Miller School Researchers to Collaborate in Study of Inflammatory Bowel Disease in Hispanics

A team of Miller School of Medicine researchers has been awarded a $1.26 million grant to explore genetic variation in U.S.-born and foreign-born Hispanic patients with inflammatory bowel disease (IBD).

A common and devastating immune-mediated disease, IBD affects more than 1.6 million people in the U.S. The project, funded by the National Institute of Diabetes and Digestive and Kidney Diseases (NIDDK), part of the National Institutes of Health, will investigate how the IBD risk associations for Hispanics compare with those for patients of primarily European ancestry. The focus of the three-year study is highly significant, as it represents the first opportunity to comprehensively explore genetic risk for IBD within the diverse ancestrally admixed Hispanic population.

The grant was awarded to Maria T. Abreu, M.D., professor of medicine and microbiology and immunology and Director of the Crohn’s and Colitis Center, and Jacob L. McCauley, M.D., associate professor in the Dr. John T. Macdonald Foundation Department of Human Genetics and Associate Director of the Center for Genome Technology within the John P. Hussman Institute for Human Genomics (HIHG). The project will build upon the existing interdisciplinary IBD clinical and genomics research collaborative at the Miller School. Abreu and her colleagues in the Crohn’s and Colitis Center have worked closely with McCauley and his team at the HIHG to establish a collection of IBD patient biospecimens for this this project.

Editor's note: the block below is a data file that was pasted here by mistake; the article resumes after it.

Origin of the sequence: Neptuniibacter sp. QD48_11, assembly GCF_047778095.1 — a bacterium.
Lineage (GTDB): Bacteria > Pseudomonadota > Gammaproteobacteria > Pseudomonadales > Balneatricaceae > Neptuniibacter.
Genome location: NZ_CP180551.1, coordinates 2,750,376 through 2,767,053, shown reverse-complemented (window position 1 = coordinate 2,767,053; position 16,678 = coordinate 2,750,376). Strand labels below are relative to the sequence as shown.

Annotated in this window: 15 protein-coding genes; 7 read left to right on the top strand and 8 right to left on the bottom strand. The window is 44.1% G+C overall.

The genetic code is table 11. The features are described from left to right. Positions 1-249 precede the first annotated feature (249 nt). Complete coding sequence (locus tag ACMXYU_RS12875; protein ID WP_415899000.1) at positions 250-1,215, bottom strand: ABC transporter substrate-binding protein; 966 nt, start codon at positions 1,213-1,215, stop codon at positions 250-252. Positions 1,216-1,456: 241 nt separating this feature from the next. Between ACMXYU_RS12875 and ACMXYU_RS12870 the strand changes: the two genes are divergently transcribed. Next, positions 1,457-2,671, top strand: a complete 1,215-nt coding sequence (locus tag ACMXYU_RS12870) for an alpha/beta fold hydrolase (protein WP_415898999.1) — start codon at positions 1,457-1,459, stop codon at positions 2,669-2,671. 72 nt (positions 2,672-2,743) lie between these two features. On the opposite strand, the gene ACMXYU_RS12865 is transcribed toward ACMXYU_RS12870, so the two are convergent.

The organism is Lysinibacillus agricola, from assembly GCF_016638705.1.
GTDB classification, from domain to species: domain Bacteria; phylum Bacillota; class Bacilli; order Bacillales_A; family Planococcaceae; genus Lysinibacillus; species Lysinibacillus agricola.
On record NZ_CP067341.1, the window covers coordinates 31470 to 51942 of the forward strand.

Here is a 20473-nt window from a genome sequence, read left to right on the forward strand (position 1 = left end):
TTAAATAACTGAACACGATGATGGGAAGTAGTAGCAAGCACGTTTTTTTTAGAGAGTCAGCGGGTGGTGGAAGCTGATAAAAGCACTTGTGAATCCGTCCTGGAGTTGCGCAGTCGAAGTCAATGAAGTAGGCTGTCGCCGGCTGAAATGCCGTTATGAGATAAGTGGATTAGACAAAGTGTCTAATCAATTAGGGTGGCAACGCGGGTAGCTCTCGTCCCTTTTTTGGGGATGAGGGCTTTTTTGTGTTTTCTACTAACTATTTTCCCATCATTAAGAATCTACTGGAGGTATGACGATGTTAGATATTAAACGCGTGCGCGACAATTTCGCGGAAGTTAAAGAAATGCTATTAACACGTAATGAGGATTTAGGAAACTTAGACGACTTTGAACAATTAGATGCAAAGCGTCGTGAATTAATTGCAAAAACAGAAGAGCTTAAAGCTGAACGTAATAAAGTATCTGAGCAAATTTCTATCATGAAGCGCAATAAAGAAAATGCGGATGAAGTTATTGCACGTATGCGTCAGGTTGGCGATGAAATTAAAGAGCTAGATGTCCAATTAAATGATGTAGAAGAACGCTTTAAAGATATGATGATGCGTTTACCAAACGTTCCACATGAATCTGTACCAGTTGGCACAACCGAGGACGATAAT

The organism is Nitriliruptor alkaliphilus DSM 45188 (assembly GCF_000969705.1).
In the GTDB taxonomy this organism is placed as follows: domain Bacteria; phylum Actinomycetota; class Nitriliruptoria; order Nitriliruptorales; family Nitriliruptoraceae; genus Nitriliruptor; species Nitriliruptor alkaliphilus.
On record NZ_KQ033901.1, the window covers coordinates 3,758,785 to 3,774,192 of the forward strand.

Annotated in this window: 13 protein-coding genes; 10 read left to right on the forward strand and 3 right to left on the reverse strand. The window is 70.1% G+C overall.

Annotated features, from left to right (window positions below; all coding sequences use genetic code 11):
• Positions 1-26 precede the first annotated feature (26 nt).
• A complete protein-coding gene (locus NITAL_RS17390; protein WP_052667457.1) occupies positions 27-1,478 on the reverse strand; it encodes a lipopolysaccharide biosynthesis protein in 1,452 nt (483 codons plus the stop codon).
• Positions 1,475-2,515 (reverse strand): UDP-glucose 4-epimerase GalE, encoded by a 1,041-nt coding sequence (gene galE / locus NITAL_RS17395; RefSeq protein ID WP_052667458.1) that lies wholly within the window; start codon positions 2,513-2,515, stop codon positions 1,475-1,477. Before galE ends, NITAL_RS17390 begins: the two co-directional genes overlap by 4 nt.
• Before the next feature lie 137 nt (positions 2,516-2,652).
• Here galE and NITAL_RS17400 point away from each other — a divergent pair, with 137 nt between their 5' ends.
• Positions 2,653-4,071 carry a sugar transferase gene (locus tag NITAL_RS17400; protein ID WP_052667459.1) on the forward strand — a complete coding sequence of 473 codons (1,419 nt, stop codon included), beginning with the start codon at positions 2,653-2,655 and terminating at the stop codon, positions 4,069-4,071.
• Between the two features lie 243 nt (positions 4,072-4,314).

The research funding will enable the researchers to better understand the complex interactions that cause IBD, a chronic disease, and ultimately help to identify better ways to prevent and treat chronic disease conditions. The project, titled “Innate Immune Pathways and the Microbiome in Hispanics with Inflammatory Bowel Disease,” will combine novel technologies and approaches to explore the genetic similarities and differences at play within the population of Hispanic patients suffering from IBD.

As a result of this unique funding opportunity, the Miller School and its investigative team will serve as an ancillary study for the NIDDK-supported IBD Genetics Consortium (IBDGC) and benefit from its resources. In turn, this will enhance the diversity of the IBDGC sample base for future studies by other consortium members and investigators.

“Dr. Abreu and I believe this work will be fundamental to understanding the genetic and environmental factors at play in IBD within the Hispanic population,” said McCauley.

Additional members of the grant team are Oriana Damas, M.D., assistant professor of medicine, Maria Alejandra Quintero, M.P.H., clinical research coordinator for the HIHG, and Adriana Martinez, M.S., a statistical analyst at HIHG.

This study is supported under grant number 1R01DK104844.

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